Cover Design: What Makes a Winning Magazine Cover

Posted: March 8, 2011 in Articles, For Editors, magazines, publishing, Redesigns
Tags: , , , , , ,

What makes a cover tick? Its artistic merit? Stop-you-in-your-tracks cover blurbs? Incredible colors? Clever photography?

None of the above. What makes a cover tick is its readers’ desire to pick up the issue, open the magazine and plunk down cold, hard cash.

Sucks, huh? We editors and designers think we have it all figured out. We don’t. It reminds me of something Zach Frechette of Good Magazine said when he spoke to a group of us about magazine covers at the 2008 Folio Conference: “Don’t be fooled by the big guys. No one else knows what they’re doing either.”

I was inspired by this post by Folio today. It’s a great article in which the writer asked several editors what their least selling cover was and asked them to analyze the reason for the low sell-through. All of them said some version of the same thing: The readers didn’t connect with the cover. The image here of the Inc. cover is an example. No matter how cute the little girl with the guitar is, readers of this business magazine don’t really connect with her.

We did an experiment at work one time where we had four covers we liked. Our editor thought it would be a great idea to put the four covers on our website and let our readers vote for the winning cover. They did, and, boy, were we way off! The cover we all liked the least won. The colors were awful, the angle of the photo was weird, and it paled in comparison stylistically to the covers that all of us in the office preferred.

The difference was that the winning cover had a big ol’ bass on it. That’s right! That’s what our fisherman readers love most. The thrill of the pursuit, the mastery of the biggest fish in the water, the conquering of bass bigger than what your friends have caught. We know that’s what they like, but we didn’t know they valued that more highly than all the other factors, combined, that make up a cover .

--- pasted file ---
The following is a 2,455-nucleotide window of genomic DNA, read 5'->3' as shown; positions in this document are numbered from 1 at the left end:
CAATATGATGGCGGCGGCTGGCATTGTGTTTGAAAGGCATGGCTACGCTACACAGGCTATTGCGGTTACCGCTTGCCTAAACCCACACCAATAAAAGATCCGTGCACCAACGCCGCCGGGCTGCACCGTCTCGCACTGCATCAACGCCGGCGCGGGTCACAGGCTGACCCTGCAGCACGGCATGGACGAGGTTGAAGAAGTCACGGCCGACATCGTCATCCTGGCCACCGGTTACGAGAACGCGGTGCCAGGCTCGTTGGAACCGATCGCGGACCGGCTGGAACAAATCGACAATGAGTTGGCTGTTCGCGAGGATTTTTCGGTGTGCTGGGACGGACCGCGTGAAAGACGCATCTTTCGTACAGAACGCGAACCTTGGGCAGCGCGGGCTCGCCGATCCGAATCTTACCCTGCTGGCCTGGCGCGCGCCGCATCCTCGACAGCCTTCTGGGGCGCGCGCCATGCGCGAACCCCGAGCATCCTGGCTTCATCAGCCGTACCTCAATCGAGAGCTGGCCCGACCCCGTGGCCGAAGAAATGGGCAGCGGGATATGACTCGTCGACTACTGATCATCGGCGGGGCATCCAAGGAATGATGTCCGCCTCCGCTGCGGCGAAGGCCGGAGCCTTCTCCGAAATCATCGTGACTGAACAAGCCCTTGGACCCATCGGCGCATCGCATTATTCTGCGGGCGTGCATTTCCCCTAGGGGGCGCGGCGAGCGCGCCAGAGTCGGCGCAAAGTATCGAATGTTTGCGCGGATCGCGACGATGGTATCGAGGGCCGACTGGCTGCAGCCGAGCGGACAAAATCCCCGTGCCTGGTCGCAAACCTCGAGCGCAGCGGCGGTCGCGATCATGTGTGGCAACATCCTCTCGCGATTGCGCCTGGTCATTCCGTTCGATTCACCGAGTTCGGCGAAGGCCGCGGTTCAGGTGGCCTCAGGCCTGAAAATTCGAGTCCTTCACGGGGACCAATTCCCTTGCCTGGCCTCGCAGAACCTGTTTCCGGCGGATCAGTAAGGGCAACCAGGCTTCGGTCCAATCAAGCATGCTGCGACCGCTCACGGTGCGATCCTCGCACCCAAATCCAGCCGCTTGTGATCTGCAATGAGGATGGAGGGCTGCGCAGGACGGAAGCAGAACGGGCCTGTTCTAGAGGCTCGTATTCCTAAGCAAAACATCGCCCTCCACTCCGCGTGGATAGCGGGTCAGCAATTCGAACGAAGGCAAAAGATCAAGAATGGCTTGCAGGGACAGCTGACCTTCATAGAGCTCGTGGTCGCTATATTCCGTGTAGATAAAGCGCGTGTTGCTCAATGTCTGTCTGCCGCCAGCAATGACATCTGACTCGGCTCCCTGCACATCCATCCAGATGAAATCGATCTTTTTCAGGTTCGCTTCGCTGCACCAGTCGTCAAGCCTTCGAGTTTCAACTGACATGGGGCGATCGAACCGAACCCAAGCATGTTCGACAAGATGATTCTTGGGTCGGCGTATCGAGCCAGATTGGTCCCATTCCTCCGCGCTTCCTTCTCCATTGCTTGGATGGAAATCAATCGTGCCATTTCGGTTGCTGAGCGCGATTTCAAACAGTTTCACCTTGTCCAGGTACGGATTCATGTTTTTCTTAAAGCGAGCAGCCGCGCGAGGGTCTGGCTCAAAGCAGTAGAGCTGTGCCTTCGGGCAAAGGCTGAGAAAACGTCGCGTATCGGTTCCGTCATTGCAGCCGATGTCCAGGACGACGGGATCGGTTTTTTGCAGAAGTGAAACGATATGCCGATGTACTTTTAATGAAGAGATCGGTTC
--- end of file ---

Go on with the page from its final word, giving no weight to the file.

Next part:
So what makes a good cover? Frechette told us what his art and editorial teams at Good decided on as their rules for each issue:

1. Don’t sell out subscribers. Don’t go for the newsstand look so much that it alienates those readers who have committed to you.

2. Create art. Be proud of what you create. Make it wall-hangable.

3. There’s no secret success formula. Don’t listen to anyone who tells you there is. Everyone’s just guessing.

Frechette added that these are the elements the magazine minds look for when creating covers:

  • clever, provocative, fun
  • simple
  • edgy content
  • compelling cover lines
  • bold visuals

What do you look for on a magazine cover? Have you ever bought a magazine because you specifically liked the cover — or not bought one because you didn’t?

Want more related reading? Try out these articles:

Seven Design Principles of Magazine Covers

20 Magnificent Magazine Covers

The Most Controversial Magazine Covers of All Time

Great Magazine Cover Design

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Comments
  1. Fascinating post! But I’m probably not a good person to ask about this. I don’t think I’ve ever bought a magazine because of the cover–in fact the cover may have nothing to do with the article I want to read which is why I’d buy the magazine in the first place. And I’m insufficiently artistic to pay attention to the covers of magazines I subscribe to–I just sort of process them.

    PS–I don’t like the little girl with the guitar either!

    • I think cover design is much more important on the newsstand than in the mailbox. As a subscriber, you’re committed before you open your issue, so the cover doesn’t have to excite you as much in order to get you to open up that wallet. Did you know that, because of that, many (maybe most) magazines have a different newsstand cover than subscriber cover? It helps magazines be more intimate with their proven fan base, rather than yelling at you to “BUY ME! SEX SELLS! THIS PERSON IS BEAUTIFUL!” Generally, only the words are different, not the photo.

  2. flyinggma says:

    What draws me into purchasing a magazine is an article with a title that catches my attention on the cover. I love beautiful photography on the cover which is what initially draws me in to read the article titles. Interesting post!

    • Cover photography is such a science! I once visited the headquarters of Southern Living Magazine, and one thing that was so neat was their cover photo studio. The set was made up for that month’s cover (which was November, so it was a Thanksgiving theme), and the camera lens had a sort of filter over it that showed where the nameplate and all the blurbs would go. That way, the photographer could shoot the photo knowing exactly where each prop would end up on the cover, and none of them would be blocking any words.

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